A lot of work behind the scenes goes on at the Herbarium and we were given a fascinating tour by a long serving Mexican botanist whose specialism was in the vast leguminosae or pea family. The Herbarium is a library of plant specimens and it is vast. Kew also promotes a lot of art work and installations.
Last year I joined again because of the David Nash wood sculptures and this year there are some fascinating willow sculptures. Kew always has such variety and this year I found all the different varieties of flowering cherry trees. Kew works hard to conserve wild plants and the seed bank has been set up and attempts are made to propagate endangered species like the Madagascan palm that Lucy Smith had illustrated.
have just about survived the course and will add some more details of that later and the beauty of suburban London in the Spring. Maybe a Spring poem is needed along the following lines and in memory of Robert Browning’s famous Oh to be in England, now that April’s here……..
Oh to be in London when the daffodils are out
And the streets with cherry blossoms…….
Hide the gardens turned to drives!
I am trying to post every week but a little delay with finishing this one as I flew to London for my course at Kew Gardens. Much more on that at the end of two weeks here with Spring really in full blossom.
The sun has been out more in the Sierra and there are more flowers beginning to emerge. These daisies were on the old threshing part of Navasola central with a few small white butterflies enjoying the nectar. Other butterflies seen have been clouded yellows, large tortoiseshells, and red admirals. There are a few more flowers but mainly in the warmer and sunnier parts at present. The temperature did shoot up on Thursday but there is at times quite cold breezes. In Portugal we saw the caterpillar in the picture below. Quite striking and can be dangerous as its long hairs cause itching, irritation and there can be strong allergic reactions. I read a sad story in the Portugal News about a small dog that had been sniffing around in some pine woods and collapsed with toxic shock. Even with medical support the dog died. N.B. Really important to get the dog to a vet if there has been contact with the processionary pine moth caterpillar. As yet this creature has not reached British shores but we saw its cotton like bags high in the trees along the road from Aracena to Fuenteheridos. It is quite common in Southern Europe but the beautiful bird, the Hoopoe eats it below the pines. We do usually see Hoopoes on the ground below the pines in the area by the fort at Cabanas.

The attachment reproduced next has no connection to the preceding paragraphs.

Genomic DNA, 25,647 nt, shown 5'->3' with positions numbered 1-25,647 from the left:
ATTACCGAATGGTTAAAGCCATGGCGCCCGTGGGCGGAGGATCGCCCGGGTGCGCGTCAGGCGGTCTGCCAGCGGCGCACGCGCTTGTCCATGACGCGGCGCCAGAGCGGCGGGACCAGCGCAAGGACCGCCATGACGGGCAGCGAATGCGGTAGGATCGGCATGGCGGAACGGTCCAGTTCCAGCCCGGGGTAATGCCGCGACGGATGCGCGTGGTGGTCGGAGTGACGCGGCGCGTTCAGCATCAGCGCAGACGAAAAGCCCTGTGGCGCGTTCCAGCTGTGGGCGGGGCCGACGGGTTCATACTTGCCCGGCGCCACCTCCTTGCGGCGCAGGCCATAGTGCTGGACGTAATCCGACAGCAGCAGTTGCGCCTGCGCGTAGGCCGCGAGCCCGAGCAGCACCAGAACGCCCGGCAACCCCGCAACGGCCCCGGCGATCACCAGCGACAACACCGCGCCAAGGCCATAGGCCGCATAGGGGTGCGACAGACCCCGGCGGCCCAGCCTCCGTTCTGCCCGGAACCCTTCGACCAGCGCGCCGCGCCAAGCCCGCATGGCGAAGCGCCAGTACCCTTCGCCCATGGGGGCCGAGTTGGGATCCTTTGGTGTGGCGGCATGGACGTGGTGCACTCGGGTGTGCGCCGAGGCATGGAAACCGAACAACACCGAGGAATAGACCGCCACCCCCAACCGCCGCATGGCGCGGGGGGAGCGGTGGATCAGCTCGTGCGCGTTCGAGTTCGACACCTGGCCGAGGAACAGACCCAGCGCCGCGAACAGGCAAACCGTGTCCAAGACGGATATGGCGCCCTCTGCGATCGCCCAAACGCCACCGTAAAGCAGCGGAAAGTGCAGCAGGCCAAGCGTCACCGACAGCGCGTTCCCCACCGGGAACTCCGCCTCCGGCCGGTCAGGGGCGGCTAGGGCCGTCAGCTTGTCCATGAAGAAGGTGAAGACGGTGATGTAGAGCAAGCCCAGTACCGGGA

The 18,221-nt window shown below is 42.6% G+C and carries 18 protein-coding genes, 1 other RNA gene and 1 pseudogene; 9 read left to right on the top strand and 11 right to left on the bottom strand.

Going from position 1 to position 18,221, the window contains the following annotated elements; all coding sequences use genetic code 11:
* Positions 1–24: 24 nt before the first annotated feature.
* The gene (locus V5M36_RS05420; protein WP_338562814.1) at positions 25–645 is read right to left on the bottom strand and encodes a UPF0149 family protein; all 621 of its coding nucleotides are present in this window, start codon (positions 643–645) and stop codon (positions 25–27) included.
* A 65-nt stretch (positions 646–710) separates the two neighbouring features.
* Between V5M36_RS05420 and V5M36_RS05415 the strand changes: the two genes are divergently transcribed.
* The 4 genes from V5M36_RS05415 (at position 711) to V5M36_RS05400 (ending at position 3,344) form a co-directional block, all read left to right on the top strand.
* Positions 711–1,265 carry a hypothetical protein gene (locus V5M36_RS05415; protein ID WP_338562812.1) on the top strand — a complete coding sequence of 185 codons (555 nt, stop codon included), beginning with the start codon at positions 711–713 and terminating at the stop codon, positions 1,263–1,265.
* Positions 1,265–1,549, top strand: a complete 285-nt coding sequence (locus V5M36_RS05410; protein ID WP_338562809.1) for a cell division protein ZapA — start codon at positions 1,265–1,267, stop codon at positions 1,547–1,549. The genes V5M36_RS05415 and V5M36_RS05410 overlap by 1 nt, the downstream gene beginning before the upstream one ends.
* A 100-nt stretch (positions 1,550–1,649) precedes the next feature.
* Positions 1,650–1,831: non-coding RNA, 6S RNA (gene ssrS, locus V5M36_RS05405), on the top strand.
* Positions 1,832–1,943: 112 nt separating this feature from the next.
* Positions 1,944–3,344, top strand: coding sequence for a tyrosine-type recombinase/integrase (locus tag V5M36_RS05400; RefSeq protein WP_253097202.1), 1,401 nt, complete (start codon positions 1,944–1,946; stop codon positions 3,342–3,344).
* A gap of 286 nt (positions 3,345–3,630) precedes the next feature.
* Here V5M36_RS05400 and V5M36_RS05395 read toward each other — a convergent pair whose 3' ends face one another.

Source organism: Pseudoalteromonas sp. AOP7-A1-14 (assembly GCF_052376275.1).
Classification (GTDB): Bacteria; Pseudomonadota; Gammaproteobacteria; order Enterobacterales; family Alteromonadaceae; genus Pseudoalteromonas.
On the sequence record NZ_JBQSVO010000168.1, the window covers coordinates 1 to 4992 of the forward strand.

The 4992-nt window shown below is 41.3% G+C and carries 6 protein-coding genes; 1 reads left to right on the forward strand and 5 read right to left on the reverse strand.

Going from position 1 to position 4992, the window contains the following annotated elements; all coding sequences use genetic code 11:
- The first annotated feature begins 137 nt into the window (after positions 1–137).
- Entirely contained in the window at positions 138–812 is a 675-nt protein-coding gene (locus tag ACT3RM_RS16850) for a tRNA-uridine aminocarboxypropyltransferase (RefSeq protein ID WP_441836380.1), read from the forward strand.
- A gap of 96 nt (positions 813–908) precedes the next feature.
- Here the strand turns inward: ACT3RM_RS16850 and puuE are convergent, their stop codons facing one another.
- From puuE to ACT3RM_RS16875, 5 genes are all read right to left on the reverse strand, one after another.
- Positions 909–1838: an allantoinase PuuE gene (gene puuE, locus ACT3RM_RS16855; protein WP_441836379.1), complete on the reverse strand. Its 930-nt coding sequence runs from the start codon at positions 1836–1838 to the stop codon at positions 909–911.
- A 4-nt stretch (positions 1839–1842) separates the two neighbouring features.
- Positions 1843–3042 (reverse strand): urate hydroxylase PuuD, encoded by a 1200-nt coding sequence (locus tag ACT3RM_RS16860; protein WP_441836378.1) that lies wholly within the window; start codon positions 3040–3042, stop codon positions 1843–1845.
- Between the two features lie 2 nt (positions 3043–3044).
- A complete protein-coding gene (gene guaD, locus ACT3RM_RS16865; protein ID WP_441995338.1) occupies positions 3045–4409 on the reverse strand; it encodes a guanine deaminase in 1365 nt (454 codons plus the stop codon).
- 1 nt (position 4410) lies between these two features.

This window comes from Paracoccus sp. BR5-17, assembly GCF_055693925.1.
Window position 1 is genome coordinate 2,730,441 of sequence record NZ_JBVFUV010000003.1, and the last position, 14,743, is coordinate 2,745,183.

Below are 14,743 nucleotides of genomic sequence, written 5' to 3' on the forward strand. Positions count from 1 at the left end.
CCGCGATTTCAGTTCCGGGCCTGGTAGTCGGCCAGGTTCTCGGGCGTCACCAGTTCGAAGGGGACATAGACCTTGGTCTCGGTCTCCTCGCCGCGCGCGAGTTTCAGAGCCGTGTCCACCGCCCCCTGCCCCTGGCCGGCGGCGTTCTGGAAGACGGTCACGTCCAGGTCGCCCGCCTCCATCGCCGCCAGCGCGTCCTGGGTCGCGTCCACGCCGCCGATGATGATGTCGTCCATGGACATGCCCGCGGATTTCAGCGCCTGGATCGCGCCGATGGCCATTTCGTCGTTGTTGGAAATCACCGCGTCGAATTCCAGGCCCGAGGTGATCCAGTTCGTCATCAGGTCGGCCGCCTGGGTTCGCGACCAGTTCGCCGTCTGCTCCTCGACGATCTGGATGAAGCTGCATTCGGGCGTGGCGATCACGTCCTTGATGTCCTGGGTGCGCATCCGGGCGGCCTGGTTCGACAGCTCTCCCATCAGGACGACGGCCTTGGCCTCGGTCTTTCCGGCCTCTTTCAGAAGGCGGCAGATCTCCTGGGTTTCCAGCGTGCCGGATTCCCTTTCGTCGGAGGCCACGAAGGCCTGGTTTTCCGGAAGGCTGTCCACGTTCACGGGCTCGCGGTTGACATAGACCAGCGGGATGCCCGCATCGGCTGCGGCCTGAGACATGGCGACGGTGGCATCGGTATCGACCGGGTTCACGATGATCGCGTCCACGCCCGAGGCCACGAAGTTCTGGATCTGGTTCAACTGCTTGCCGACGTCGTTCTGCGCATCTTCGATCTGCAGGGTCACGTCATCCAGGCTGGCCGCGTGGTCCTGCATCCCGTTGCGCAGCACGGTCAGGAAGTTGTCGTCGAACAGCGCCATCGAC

Although there is still yet no fruit tree blossom on our side, the north side of the Sierra, the climate on the south side has certainly helped the trees and many more plants to flower. This is a view from a beautiful finca along the south road to Aracena from Alajar.
And in London I am overwhelmed by the daffodils and the blossoms on the street trees, magnolia and camelias in suburban gardens. And the warm sunshine after all the floods. At the finca I had decided to move some celandine from where there might be some building disruption. I carefully put some around the pond area and up by the house. On returning to London there was plenty of celandine to greet me. A weed or wild, certainly self seeded along the path and around the trees in the back garden! Loads of it! More on Kew Gardens and my course to follow when I’ve recovered from a five hour working day learning to draw plants! Today was spent on the exact and precise drawing of a leaf. Tomorrow we branch out with some branches…….